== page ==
12) 1987 Bill Elliott- While not as dominant as he was in 1985, in 1987 Elliott set the qualifying record at Daytona, traveling around at over 210 mph and led over half the race en route to his second Daytona triumph in three years. The show itself was nothing special, Elliott just outran everyone, as he was apt to do in those days. But to hear Elliott tell it later, the excitement was completely inside the car. At the speeds they were traveling, Elliott would later tell people that he was out of control all race long. That sounds fun, between 200 and 210 mph and completely out of control. But you’d never know it watching him run.

11) 2014 Dale Earnhardt Jr- The race itself was delayed it seemed, forever, but once it got going, racing against the threat of rain, the drivers put on a whale of a show. The pure elation in Junior following his victory was alone enough to make anyone smile.

10) 1988 Bobby Allison- Perhaps this was what Dale Earnhardt envisioned would one day happen with him and Dale Jr…father against son for the Daytona 500, and the father still showing that even over the age of 50, he’s still got it. Had we known then, what we know now, about the absolute tragedy this family would go on to endure (Bobby suffering a life threatening, brain damaging accident just months later at Pocono, Davey’s younger brother Clifford dying in a crash at Michigan 4 years after that, and Davey dying in a helicopter crash just a year later) this moment would have been treasured even more. As it stands, it’s one of the greatest stories in Daytona 500 history, and the lore was only enhanced with the tragedies that befell the famed “Alabama Gang”. This race is actually the first racing memory I have, but not for the father/son finish, but the horrific accident that Richard Petty endured that had many fearing the sport had lost its greatest driver ever in its greatest race. Unfortunately, that fear would of course come true 13 years later.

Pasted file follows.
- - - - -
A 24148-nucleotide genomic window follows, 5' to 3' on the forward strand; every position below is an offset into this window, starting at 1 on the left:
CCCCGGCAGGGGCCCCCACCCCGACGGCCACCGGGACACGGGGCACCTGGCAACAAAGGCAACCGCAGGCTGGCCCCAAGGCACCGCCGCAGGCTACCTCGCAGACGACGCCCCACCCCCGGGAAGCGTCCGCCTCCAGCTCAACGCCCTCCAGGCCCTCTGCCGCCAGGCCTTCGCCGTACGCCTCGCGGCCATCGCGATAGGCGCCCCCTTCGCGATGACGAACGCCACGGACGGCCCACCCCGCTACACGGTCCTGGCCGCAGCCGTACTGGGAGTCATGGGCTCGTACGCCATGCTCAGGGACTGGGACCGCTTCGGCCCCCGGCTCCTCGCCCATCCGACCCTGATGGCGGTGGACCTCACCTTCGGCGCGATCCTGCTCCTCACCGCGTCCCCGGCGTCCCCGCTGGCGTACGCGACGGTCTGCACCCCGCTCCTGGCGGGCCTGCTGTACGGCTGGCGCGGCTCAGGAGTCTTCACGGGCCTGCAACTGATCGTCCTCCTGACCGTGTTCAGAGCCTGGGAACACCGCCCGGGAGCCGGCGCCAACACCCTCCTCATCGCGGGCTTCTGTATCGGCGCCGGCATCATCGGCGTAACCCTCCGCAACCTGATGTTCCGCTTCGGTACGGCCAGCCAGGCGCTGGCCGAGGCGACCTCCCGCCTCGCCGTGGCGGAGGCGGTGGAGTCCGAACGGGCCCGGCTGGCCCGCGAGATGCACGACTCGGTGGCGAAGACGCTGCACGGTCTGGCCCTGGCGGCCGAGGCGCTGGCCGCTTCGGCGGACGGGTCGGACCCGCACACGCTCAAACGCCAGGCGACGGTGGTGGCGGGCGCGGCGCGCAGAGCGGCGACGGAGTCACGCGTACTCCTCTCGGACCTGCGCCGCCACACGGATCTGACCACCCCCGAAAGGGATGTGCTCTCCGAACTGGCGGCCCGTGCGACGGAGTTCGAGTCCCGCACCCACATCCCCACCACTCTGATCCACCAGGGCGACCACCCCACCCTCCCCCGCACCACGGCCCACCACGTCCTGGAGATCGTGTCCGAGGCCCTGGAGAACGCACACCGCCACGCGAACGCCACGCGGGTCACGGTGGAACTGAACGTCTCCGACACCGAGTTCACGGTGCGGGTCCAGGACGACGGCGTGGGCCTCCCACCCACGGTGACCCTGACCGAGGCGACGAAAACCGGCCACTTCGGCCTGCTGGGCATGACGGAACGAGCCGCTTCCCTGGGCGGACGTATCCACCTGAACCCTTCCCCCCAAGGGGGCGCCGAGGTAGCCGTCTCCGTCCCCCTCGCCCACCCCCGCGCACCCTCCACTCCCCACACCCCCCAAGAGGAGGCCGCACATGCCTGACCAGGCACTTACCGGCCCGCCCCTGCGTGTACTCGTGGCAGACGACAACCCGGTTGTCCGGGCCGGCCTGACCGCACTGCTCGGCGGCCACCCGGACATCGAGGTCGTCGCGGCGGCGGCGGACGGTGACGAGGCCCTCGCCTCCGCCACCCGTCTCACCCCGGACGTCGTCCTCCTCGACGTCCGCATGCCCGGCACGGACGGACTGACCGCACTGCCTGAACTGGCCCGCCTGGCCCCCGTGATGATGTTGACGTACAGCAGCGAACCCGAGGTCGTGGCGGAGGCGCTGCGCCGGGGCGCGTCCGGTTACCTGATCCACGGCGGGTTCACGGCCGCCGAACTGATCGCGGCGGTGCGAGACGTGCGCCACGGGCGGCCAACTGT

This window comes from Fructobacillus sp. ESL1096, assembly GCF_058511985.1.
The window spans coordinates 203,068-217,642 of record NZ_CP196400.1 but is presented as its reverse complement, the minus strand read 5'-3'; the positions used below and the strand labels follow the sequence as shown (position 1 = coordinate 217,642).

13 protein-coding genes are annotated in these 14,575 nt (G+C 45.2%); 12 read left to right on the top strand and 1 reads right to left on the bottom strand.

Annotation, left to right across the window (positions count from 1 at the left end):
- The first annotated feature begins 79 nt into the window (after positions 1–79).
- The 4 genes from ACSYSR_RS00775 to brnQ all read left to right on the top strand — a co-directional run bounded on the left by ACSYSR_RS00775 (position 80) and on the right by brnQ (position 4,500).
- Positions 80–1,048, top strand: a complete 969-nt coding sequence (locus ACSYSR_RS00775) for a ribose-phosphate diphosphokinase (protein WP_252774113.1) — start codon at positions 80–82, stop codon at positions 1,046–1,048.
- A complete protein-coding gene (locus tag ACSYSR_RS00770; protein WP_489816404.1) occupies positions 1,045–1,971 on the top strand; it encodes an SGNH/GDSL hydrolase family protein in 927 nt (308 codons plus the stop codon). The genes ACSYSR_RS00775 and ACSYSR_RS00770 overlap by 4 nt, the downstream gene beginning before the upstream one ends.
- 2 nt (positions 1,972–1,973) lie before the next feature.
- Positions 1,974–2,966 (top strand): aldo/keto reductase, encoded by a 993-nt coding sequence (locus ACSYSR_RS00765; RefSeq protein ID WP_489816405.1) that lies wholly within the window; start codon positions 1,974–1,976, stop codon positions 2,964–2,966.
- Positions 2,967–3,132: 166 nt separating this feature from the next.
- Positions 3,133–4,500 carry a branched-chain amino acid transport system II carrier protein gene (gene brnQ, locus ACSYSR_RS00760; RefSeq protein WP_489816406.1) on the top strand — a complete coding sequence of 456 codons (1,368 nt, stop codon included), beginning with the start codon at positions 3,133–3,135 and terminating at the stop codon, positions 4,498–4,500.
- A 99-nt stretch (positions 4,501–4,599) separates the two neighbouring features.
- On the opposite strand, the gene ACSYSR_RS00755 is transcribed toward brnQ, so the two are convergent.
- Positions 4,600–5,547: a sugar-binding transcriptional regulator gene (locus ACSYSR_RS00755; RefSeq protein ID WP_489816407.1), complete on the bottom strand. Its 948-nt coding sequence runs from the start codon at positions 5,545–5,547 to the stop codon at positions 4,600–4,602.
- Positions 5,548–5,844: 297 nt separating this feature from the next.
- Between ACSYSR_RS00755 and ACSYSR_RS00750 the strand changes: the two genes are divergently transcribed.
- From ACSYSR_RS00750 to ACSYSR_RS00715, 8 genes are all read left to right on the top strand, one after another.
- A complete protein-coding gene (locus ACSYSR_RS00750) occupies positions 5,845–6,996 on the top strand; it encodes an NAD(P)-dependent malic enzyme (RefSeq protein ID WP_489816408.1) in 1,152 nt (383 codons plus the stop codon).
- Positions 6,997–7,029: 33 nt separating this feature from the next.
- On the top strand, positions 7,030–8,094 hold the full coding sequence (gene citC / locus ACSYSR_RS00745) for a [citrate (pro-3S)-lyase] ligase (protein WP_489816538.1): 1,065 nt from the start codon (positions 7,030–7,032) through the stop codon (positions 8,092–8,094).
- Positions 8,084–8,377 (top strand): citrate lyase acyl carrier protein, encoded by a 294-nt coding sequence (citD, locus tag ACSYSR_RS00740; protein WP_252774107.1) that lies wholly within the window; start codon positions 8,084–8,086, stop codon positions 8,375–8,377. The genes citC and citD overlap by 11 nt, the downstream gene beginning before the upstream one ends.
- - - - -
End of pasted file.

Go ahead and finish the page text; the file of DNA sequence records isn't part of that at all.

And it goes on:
9) 2007 Kevin Harvick- Had Mark Martin held on, this would move up the list. It’s not that I’m bothered that Harvick won, I love it, but this was one Mark wanted, needed even. The disappointment at losing by a few feet couldn’t have been more evident for a guy who was such the sentimental pick in seeking his first Daytona 500 victory. After watching Tony Stewart and Kurt Busch stink up the show before the two tangled and changed the outcome of the race, this was a snoozer. But once those two tangled, business picked up, in a big way. It was a mixed emotions kinda household, my cousin was a die-hard Harvick fan, so we were happy for Harvick, and for him. But we wanted the old guy to finally win one. But there was no denying how spectacular the finish was.

8) 1998 Dale Earnhardt- The 1998 Daytona 500 itself was not a good race. I know NASCAR fans will hate me for this, but it wasn’t. Dale Earnhardt flat dominated it, which, also made it similar to many previous 500s, though, Earnhardt dominated this one even more than most before. He equaled his 1993 laps led total for the second most laps led in a Daytona 500 in his career. What keeps this race from the bottom is the obvious. Unlike those others he dominated, this time, in his 20th try, having led in 17 of his previous 19, he actually won the thing. That’s what keeps this otherwise relatively boring show from bringing up the rear. The receiving-line on pit road is still one of the greatest moments in sports history.